by Tami Katzoff (@tvtamijo)
Friday the 13th might as well have been called "Firefly" Day at Comic-Con. First came the buzziest event of the Con, the 10th anniversary reunion panel. Then the entire group, including cast members plus Joss Whedon and writer/producer Tim Minear, reunited again to discuss the show further at a Science Channel press conference (the channel, which currently airs the series, will premiere an hour-long special called “Browncoats Unite” on November 11th).
Whedon attributed the enduring love for his 14-episode series partly to the fact that it died so young. “There’s a little bit of the Camelot thing, of it was there then it’s gone, and that makes it precious to people,” he said. “But also, I’m sorry – have you seen it? I mean, the directors we worked with, the prop masters… you just couldn’t miss. Sometimes these things come together, and they’re extraordinary.”
Even after ten years, people who worked on “Firefly” still have residual animosity towards Fox, the network that cancelled the show after only 11 episodes aired. Tim Minear doesn’t believe the show would fare any better today with the help of social media. “No matter how many times you tweet about it, on some level the network has to be behind it,” Minear said. “So unless you have that, you can tweet in vain.”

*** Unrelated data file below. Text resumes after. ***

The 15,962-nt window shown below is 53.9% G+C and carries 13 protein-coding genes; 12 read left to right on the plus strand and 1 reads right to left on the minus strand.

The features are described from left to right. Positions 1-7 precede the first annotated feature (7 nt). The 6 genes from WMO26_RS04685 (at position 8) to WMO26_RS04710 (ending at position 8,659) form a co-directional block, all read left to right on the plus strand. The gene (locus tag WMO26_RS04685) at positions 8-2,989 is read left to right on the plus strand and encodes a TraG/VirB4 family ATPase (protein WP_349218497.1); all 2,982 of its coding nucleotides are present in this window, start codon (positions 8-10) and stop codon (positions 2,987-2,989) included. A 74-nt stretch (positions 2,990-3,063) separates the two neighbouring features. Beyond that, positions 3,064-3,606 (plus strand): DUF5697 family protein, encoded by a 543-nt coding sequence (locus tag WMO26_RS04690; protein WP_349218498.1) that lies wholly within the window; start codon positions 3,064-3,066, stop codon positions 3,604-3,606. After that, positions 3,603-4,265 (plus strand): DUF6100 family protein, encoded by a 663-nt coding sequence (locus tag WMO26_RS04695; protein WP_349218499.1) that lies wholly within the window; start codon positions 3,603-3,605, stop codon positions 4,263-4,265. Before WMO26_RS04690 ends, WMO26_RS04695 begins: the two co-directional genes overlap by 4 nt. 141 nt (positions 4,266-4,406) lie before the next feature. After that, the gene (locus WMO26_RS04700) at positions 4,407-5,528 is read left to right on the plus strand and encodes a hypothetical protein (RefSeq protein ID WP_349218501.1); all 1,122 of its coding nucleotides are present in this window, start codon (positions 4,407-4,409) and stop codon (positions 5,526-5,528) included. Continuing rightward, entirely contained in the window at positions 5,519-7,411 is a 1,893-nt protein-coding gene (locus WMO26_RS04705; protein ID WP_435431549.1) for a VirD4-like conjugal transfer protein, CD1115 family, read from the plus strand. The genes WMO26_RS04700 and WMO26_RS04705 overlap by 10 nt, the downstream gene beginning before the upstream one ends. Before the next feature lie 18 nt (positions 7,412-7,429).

Minear, who currently works on “American Horror Story,” puts the blame for the demise of “Firefly” squarely on the shoulders of Fox. “The thing that we made was right,” he said. “We were right about it, it was good, the network was wrong.”
When the actors were asked if they felt that their “Firefly”/”Serenity” characters had any unfinished business, Nathan Fillion said he’s content with the way the story ended. “It all worked out really well for me,” he said. “Sitting where we are right now, ten years later, it’s hard for me to say ‘I want more.’ It’s hard to say that it’s unfinished.”
Showing more of the emotion that was expressed during the panel earlier in the day, Nathan credited Whedon and “Firefly” for changing his career, and his life. “You know what, I got a lot out of that show,” Fillion said. “I got an amazing group of friends, I got to do the best work I think I’ve ever done, and I got a movie… I’m gonna do it again, I’m gonna cry.”
Previously on The Weekly Whedon:
MTV News producer Tami Katzoff presents The Weekly Whedon, a column exploring all corners of the Whedonverse from "Marvel's The Avengers" to "Buffy" and beyond. Assemble your reactions in the comments section!